Oil Prices on the Move, but Traders Shouldn't Forget Natural Gas

The Direxion Daily Natural Gas Related Bull 3X ETF (NYSEArca: GASL) is up over 36 percent year-to-date despite some selling of natural gas futures following the Memorial Day weekend. Bespoke Weather Services identified higher production numbers as the primary reason for the natural gas sell-offs.

“Even though it still has not yet gotten back to its highs, the move was enough to pressure all of the natural gas curve, especially with the trend toward less heat once we move beyond this current week, as the strong eastern U.S. ridge that has led to numerous record highs in the Southeast finally weakens,” Bespoke Weather Services said. “…We made it through options expiration without many fireworks, as we weren’t quite close enough to either the $2.50 or $2.60 strikes to gravitate one way or the other, but suspect there can be noise around the June contract expiry.”

GASL seeks daily investment results equal to 300 percent of the daily performance of the ISE-Revere Natural Gas Index. The index is designed to take advantage of both event-driven news and long term trends in the natural gas industry.

Oil and Nat Gas Rose in Unison

As oil prices rose to new heights in 2018, so did natural gas consumption in the United States as the Energy Information Administration (EIA) reported an increase of 10 percent compared to the previous year.

Consumption reached a record high of 82.1 Bcfd and came from across all sectors in 2018. The majority of the consumption came from the electric power sector due to a combination of recent natural gas-fired electric capacity additions and weather.

U.S. Natural Gas Consumption Reaches Record in 2018

“As natural gas comprises a larger share of electricity generation, natural gas consumption increases both in the summer — when air conditioning demand is high — and in the winter, especially in places such as the South, where electric space heating is more common,” wrote Kallanish Energy in a blog post.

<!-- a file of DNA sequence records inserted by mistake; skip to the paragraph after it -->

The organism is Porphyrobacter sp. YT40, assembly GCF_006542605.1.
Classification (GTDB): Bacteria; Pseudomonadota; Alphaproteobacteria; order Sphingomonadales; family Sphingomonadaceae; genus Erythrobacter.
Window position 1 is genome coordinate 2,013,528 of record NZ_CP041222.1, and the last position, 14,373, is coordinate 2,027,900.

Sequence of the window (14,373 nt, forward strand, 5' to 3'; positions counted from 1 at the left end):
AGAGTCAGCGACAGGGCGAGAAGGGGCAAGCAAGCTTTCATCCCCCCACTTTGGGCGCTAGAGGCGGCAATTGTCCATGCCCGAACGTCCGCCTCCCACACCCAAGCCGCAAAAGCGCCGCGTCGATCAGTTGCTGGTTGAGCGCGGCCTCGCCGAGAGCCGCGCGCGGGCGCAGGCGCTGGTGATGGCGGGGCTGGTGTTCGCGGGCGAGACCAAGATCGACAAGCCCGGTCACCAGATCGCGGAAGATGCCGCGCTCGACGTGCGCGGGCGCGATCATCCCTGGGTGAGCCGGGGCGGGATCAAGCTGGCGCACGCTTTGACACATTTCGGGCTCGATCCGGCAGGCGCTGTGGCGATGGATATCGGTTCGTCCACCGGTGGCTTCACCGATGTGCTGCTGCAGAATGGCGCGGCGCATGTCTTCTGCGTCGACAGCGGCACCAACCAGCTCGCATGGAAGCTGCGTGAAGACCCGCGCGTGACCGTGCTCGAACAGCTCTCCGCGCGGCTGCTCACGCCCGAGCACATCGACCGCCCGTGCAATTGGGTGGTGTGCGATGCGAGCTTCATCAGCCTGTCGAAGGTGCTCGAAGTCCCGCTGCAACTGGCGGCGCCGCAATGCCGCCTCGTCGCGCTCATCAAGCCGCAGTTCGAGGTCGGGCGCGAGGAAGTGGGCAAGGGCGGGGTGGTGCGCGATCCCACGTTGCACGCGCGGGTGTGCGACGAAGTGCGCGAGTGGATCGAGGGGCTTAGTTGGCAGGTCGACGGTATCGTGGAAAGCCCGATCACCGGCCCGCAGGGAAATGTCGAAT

U.S. Natural Gas Consumption Reaches Record in 2018 2

Per WorldOil.com, “In 2018, the U.S. experienced several periods of extremely warm and cold weather, contributing to record-high natural gas consumption. Much of the Lower 48 states experienced prolonged periods of colder-than-normal temperatures in January 2018, and record-high average monthly temperatures during summer 2018 increased natural gas use in the electric power sector.”

Last year, the natural gas markets didn’t experience any major disruptions despite potential headwinds from Chinese tariffs. However, as the U.S. and China, both heavy consumers of natural gas, work out a permanent trade deal, it’s preventing boatloads of capital investment from entering the markets.

Even if a permanent trade deal doesn’t materialize from ongoing negotiations, some analysts feel its only natural that the U.S. and China resume their natural gas trading.

“They’re just the elephant in the room and until there’s clarity on where China is going to source their natural gas … then it’s hard for other buyers to make decisions about which projects to attach themselves to,” said Katie Bays, head of energy and utilities, Height Capital Markets.

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